CentOS 5 & Tls V1.2, V1.1

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Is there any nice way to get tlsv1.2 support to CentOS 5?

upgrading os to 6 is not option available.

12 thoughts on - CentOS 5 & Tls V1.2, V1.1

  • If you do that, then you are at the mercy of Mr. Bergmann to provide updates for all security issues for openssl. Has he updated his RPMs since 2014-11-19 23:57:58? Does his patch work on the latest RHEL/CentOS EL5 openssl-0.9.8 package?

    The answer right now for him providing newer packages is, I have no idea. His repo
    does not seem to be available:
    Attempted reposync:

    Error setting up repositories: failure: repodata/repomd.xml from tuxad:
    [Errno 256] No more mirrors to try. http://www.tuxad.com/repo/5/x86_64/tuxad/repodata/repomd.xml: [Errno 14]
    HTTP Error 404 – Not Found

    Red Hat chose not to turn on those cyphers in RHEL-5 (the ones in his patches) .. doing so is not at all certified as safe, nor has it been tested by anyone that I can see (other than in that blog entry). It might be fine .. it might not be.

    People can make any choice that they want, but I would be looking to upgrade to at least CentOS-6 at this point if I wanted newer TLS support and not depending on one person to provide packages (or patches) of this importance for all my EL5 machines. But, that is just me.

    Please note, I have no idea who Mr. Bergmann is and I am not in any way being negative about those packages and patches .. they are extremely nice and seem to work. However, I can not see the rest of his repo right now and I would not trust MY production machines to a one person operation with something as important as openssl.

    Thanks, Johnny Hughes

  • Yep, maybe using ssl offloading devices like (BigIP) that receives tls1.2
    and tlsv1.2 and then re-encrypts traffic with tls1.0 might be “cheapest”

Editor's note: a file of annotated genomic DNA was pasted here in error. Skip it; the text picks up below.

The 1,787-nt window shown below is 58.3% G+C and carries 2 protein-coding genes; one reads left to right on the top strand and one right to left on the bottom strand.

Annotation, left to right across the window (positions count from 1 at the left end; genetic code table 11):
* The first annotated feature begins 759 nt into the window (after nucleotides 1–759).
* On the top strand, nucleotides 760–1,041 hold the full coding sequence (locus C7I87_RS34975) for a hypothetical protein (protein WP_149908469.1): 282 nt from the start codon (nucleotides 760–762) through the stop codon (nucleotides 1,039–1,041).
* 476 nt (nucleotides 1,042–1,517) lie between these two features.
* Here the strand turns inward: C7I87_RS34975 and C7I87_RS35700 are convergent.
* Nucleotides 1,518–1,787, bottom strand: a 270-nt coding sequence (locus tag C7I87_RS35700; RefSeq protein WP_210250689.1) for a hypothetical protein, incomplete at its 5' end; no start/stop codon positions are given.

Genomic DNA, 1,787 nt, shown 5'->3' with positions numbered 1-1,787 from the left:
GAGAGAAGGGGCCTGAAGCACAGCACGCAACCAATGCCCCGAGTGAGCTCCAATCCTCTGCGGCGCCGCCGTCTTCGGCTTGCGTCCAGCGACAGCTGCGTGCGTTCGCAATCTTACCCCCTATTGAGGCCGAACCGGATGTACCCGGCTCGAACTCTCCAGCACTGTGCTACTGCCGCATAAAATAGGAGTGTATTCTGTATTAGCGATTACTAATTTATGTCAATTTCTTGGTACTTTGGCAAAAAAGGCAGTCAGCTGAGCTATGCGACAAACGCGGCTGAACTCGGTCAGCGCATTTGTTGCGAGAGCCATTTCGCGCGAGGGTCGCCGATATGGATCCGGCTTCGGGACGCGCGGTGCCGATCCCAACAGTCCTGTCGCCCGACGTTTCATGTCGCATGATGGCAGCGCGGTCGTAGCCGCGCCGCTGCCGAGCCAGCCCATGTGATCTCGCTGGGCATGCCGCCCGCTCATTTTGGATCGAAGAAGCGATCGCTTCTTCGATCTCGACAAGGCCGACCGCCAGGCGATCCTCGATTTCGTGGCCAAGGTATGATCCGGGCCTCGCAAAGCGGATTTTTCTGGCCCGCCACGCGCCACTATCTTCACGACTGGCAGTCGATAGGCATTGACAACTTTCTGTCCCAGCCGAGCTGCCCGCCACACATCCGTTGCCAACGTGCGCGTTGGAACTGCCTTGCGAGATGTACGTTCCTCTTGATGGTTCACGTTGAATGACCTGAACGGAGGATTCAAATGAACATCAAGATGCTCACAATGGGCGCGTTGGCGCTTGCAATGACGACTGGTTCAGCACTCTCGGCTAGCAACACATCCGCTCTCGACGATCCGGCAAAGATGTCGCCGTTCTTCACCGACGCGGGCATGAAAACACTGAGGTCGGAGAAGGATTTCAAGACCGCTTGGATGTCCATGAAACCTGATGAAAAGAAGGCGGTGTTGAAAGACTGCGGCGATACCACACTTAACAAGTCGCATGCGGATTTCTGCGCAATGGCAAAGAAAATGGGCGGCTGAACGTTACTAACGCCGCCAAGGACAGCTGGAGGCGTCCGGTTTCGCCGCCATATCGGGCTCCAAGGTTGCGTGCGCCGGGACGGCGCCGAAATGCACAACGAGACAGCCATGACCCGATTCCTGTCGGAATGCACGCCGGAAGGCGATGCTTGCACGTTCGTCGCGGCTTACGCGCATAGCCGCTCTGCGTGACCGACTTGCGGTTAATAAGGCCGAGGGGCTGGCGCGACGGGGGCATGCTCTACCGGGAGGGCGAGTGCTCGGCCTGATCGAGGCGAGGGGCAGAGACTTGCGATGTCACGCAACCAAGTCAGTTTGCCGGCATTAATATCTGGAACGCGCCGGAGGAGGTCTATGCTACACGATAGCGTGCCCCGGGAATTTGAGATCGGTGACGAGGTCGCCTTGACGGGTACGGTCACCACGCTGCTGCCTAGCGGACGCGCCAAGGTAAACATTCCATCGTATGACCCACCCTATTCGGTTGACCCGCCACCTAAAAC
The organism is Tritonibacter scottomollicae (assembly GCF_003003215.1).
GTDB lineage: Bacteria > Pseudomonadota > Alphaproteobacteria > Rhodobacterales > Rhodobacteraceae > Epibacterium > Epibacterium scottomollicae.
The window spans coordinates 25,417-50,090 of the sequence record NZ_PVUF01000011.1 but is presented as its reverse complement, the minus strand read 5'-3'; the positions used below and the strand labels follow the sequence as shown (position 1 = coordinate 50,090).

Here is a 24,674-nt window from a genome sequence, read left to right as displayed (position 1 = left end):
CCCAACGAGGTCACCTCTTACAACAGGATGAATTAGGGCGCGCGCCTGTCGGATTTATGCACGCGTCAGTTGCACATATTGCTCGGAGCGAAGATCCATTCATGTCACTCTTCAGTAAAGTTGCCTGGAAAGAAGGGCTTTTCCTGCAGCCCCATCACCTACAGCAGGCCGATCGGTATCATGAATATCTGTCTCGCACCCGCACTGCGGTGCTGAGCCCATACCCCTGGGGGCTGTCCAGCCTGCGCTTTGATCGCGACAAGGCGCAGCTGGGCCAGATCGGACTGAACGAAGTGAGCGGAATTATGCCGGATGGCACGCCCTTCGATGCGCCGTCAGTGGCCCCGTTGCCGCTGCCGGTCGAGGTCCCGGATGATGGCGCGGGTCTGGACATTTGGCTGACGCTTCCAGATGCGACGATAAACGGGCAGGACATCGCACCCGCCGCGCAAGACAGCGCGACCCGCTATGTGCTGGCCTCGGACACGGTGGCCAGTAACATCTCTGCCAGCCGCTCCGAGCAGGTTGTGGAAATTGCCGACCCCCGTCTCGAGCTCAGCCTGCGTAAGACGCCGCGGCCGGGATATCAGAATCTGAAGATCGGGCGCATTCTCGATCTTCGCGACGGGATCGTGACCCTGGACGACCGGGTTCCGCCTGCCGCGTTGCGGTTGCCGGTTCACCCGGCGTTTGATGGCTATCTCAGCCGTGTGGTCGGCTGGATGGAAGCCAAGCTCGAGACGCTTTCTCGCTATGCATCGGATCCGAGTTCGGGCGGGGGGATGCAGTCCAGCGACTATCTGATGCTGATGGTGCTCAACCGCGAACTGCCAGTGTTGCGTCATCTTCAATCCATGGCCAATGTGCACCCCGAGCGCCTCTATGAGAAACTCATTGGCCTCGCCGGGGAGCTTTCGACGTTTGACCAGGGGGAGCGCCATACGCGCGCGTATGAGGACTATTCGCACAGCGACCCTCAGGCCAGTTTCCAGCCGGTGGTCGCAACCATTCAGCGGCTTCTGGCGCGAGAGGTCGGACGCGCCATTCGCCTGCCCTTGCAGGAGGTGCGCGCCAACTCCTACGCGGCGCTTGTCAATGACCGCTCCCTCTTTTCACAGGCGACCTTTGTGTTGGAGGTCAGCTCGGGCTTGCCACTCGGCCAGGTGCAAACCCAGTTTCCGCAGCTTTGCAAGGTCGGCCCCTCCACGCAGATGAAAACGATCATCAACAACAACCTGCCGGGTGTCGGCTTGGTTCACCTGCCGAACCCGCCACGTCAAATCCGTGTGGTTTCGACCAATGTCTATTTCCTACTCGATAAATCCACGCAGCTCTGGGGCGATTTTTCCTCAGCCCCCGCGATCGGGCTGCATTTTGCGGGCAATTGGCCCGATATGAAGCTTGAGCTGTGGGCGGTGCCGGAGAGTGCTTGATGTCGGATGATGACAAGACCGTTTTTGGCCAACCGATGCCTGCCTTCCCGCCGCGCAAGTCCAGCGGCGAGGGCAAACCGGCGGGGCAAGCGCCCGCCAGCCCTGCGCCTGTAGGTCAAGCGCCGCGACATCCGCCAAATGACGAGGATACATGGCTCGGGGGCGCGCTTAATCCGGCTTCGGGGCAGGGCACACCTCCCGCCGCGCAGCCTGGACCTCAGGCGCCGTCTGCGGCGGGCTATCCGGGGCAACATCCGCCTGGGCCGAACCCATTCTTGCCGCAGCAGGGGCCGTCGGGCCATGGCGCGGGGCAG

• The cheapest sollution is probably compiling a private openssl somewhere on the system and then compiling apache using that private openssl version instead of the default system-wide one.


  • Perhaps re-evaluate the need to have TLS 1.1 and 1.2 right now. The only attack against 1.0 that I’m aware of is BEAST and that has been largely mitigated by browser-side fixes to the point where TLS 1.0 is now considered to be safe. No doubt there will in time be other attacks that necessitate an upgrade, but for now I would just stick with the version of openssl and apache that comes with CentOS 5 and focus on moving to CentOS 6 or 7 as a medium (not long) term goal. At the end of the day I think it’s better to just go this route than have to deal with the hacky solutions for getting 1.1 and 1.2 out of CentOS 5.


  • 2015-04-17 14:26 GMT+03:00 Dennis Jacobfeuerborn :

    Well, not really. cheapest and working solution is to use apache on CentOS
    6/7 with sslproxy engine to first decrypt traffic and then encrypt using tlsv1.0

  • 2015-04-17 14:40 GMT+03:00 Peter :

    Well, PCI DSS 3.1 standard soon denies use of sslv3 and early version of tls(v1.0)

    Also noted that is possible to do ssl termination and encryption again with mod_ssl sslproxyengine.